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Do fingernails grow faster than toenails?

By Olivia Gardner

Published on April 3, 2011

Fingernails do indeed grow faster than toenails. In fact, they grow about two to three times faster depending on a person's age, gender, diet, activity, genetic traits, and the season. While it takes about 6 months for a fingernail to replace itself from the root at a rate of about 3 millimeters per month, toenails grow back in 12-18 months at a rate of about 1 millimeter every month (Kids Health).

Kipton/Wikipedia

Figure: Anatomy of the nail.

So why do fingernails grow so much faster than toenails? There are actually two theories that attempt to shed some light on this question. First, it is possible that, because hands are physically closer to the heart than are feet, fingers get better blood circulation and consequently better access to oxygen and nutrients (Allan). Nutrients are transported to the nail through capillaries in the nail bed (shown in the Figure), located directly underneath the hardened nail plate (azTeen Magazine). Second, this disparity could be due to trauma (Allan). Fingernails experience almost constant trauma through tapping, typing, bumping, and other seemingly insignificant actions. These persistent minor traumas stimulate fingernail growth. Toes, on the other hand, are not exposed to nearly as much trauma as they are usually bundled up safely inside socks and shoes. Similarly, fingernails on a person's right hand grow faster in right-handed people than on their left hand and vice-versa (Campbell and Reece).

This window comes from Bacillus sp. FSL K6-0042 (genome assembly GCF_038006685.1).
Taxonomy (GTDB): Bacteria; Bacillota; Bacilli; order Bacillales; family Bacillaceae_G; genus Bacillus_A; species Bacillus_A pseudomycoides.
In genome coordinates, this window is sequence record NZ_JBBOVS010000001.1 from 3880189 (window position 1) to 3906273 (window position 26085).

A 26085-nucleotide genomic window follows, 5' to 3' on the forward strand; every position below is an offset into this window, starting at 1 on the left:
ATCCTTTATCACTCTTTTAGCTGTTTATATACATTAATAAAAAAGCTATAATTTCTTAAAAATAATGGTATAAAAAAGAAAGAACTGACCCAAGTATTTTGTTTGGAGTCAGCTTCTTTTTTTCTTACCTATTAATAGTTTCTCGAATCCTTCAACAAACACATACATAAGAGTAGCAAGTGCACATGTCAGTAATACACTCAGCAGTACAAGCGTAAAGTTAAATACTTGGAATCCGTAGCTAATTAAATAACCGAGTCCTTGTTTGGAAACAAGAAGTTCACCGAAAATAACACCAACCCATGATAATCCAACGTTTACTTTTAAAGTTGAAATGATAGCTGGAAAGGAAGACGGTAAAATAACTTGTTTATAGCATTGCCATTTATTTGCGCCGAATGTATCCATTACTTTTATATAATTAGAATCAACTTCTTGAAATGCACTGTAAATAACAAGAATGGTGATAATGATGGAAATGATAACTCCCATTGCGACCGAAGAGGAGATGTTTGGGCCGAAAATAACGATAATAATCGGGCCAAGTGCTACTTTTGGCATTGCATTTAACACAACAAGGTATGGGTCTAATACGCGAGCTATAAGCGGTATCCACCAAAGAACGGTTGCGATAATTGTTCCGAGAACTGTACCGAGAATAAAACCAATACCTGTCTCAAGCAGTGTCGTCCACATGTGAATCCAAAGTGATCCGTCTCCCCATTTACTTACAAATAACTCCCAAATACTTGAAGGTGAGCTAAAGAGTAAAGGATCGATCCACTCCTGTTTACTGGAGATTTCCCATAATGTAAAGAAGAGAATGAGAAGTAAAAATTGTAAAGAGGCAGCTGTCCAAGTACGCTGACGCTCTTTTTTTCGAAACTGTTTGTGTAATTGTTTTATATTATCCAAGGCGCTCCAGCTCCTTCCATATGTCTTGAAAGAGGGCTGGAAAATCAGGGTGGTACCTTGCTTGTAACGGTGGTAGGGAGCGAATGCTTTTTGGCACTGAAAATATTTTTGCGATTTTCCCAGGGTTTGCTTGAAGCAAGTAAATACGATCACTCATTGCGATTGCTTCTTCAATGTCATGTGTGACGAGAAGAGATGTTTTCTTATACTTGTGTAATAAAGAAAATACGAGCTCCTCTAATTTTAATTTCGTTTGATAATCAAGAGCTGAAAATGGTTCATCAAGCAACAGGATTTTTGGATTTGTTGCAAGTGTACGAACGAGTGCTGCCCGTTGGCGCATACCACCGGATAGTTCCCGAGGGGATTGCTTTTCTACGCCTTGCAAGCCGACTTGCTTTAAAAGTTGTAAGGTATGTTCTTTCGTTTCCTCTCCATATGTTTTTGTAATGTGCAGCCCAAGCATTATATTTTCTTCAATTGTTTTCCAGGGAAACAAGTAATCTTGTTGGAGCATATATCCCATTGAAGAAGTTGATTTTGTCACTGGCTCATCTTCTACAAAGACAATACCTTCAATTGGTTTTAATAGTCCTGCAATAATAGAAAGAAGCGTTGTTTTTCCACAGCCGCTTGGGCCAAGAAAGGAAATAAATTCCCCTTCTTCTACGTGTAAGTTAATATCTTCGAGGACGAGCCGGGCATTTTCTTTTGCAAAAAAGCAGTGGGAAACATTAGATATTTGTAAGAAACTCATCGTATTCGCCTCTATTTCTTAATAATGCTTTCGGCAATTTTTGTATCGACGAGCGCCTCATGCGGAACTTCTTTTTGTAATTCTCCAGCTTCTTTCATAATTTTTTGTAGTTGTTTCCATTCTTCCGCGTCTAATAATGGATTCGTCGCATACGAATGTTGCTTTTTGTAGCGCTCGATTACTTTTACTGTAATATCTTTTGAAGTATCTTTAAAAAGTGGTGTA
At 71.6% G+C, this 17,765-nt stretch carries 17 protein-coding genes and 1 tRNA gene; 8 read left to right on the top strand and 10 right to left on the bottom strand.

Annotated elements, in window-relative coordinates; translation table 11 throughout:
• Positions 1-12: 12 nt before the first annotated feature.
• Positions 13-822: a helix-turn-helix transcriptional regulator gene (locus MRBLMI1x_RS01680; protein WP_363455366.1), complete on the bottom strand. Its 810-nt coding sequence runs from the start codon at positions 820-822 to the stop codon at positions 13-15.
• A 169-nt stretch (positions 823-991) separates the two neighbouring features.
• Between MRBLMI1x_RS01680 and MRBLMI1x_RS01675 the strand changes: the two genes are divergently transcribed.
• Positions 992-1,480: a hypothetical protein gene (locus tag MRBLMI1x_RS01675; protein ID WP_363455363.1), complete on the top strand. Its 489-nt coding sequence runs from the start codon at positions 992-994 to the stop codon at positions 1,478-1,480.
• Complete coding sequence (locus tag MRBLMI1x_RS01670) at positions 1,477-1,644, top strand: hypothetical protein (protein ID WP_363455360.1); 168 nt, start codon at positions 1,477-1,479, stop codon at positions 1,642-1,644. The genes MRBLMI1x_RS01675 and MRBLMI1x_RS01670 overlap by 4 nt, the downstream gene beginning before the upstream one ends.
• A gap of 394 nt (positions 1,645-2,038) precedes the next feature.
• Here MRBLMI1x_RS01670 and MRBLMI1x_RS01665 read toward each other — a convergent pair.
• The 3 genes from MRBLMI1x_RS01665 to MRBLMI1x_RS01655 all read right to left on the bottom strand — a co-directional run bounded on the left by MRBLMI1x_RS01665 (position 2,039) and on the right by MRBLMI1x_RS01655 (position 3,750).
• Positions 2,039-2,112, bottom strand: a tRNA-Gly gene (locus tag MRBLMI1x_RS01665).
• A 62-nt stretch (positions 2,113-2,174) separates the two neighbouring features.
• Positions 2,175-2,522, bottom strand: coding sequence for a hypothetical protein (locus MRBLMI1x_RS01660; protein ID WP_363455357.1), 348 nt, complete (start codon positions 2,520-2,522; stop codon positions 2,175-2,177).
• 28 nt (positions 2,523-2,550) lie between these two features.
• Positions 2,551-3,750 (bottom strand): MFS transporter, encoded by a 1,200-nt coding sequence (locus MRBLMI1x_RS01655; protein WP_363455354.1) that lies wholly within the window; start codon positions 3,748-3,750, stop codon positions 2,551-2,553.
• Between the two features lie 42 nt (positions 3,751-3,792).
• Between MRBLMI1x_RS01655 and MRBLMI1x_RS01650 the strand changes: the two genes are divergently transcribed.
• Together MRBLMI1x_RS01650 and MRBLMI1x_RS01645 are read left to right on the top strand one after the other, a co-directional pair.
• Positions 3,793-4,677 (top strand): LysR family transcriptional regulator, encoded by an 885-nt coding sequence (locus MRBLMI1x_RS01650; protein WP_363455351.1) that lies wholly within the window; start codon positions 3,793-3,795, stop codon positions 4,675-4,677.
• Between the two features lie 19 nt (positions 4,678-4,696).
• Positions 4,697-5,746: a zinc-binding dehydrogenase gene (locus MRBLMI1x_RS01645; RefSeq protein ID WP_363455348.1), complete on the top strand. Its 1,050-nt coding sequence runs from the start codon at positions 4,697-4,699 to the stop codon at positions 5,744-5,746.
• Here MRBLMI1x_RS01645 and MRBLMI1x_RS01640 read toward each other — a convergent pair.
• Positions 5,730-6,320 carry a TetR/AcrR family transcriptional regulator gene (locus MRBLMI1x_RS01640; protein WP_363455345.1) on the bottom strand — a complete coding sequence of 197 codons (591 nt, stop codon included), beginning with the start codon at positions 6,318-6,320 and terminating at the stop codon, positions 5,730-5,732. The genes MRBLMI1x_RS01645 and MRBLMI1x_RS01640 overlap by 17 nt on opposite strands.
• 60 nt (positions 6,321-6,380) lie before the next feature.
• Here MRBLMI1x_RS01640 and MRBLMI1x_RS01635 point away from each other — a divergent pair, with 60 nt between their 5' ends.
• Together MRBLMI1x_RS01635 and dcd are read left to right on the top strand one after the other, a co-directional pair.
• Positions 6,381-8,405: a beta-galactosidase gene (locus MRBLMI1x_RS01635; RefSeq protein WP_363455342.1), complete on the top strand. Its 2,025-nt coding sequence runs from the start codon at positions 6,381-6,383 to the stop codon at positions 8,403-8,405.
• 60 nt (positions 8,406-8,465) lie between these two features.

Nonetheless, fingernails and toenails both grow the same way. The main component of nails is a protein called keratin, which can also be found in skin, hair, horns, and hoofs (Campbell and Reece). Nail growth is actually caused by pressure in the nail matrix near the base of the nail since the new nail cells at the root of the nail push out the old nail cells (Forester). Then, these old nail cells harden and flatten so that they slide along the nail bed as more new cells are made (MedicineNet.com). The growth of these cells depends largely on finger length (longer fingers have faster growth rates), nutrition (extreme dieting and low protein intakes slow nail growth), age (people under the age of thirty have greater nail growth), and season (nails grow fastest during the summer) (azTeen Magazine).

Works Cited

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